Kwasi Kwarteng refuses to apologise for disastrous mini-budget

“I’m asking if you want to say sorry, you obviously do or you don’t, which is it?”

Kwasi Kwarteng

The former chancellor Kwasi Kwarteng has refused to apologise for the disastrous mini-budget that resulted in chaos on the financial markets, the pound hitting an all-time low against the dollar and mortgage rates soaring.

In his first interview since being sacked by former prime minister Liz Truss who had to quit in disgrace too as a result of an entirely self-inflicted crisis, Kwarteng was asked by Talk TV presenter Tom Newton Dunn if he wanted to “say sorry”, for the mini-budget, which resulted in investor confidence collapsing and the Bank of England being forced to intervene to bail out the pensions industry.

Asked if he wanted to say sorry, Kwarteng said: “I’m not going to, I’m not going to comment on that. I think it was regrettable. And I think people were very, very concerned. Interest rates were going up. The Bank of England has put interest rates up and all of that was happening. But there was turbulence and I regret that.”

Newton Dunn replied: “I’m asking if you want to say sorry, you obviously do or you don’t, which is it?”

Kwarteng said: “You’re gonna do what you do, which is I don’t want to relive the past. I just want to focus on where we are next week. I think there was turbulence and I regret that.”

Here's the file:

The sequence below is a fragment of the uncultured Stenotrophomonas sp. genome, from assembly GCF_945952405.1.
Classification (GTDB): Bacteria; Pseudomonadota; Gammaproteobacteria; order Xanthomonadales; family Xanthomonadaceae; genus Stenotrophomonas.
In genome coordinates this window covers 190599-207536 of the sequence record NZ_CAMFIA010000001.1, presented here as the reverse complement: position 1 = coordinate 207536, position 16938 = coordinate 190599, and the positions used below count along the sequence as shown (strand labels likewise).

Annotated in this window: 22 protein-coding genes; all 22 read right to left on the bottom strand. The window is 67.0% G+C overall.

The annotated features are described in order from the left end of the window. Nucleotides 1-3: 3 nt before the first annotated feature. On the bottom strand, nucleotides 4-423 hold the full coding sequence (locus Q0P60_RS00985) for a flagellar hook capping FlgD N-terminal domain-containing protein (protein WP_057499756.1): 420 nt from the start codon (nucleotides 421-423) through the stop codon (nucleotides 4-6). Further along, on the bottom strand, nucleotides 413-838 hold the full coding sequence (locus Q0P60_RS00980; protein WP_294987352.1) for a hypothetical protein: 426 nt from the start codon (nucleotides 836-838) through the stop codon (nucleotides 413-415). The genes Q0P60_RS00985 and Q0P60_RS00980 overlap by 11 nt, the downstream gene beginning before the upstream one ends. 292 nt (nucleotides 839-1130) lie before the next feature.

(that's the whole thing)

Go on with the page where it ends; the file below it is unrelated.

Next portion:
Dunn followed the response up with: “So, no apologies.”

Kwarteng refused to say sorry once more: “I’m not going to reiterate that. I think that you know, I do feel sorry actually for the people who are going through this difficult time in terms of remortgaging. I think that it is a really stressful thing to do. And I really feel sympathy for that, but I’m not going to wash my hands of what we did. I think the strategic goal was the right thing.”

Kwarteng also says that he told Truss she was going too fast with her economic plans but she didn’t heed his advice.

“She said, ‘Well, I’ve only got two years’ and I said, ‘You will have two months if you carry on like this’. And that is, I’m afraid, what happened.”

He also said: “I think the prime minister was very much of the view that we needed to move things fast. But I think it was too quick.”

Quite something for Kwarteng to try to distance himself from the disastrous budget that he equally shares responsibility for.

Labour’s shadow chancellor Rachel Reeves said it was “really disgraceful that Kwasi Kwarteng has the cheek to do this interview”.

“He crashed the economy with his mini budget just a few weeks ago, which has caused untold damage to people,” she added.

Basit Mahmood is editor of Left Foot Forward

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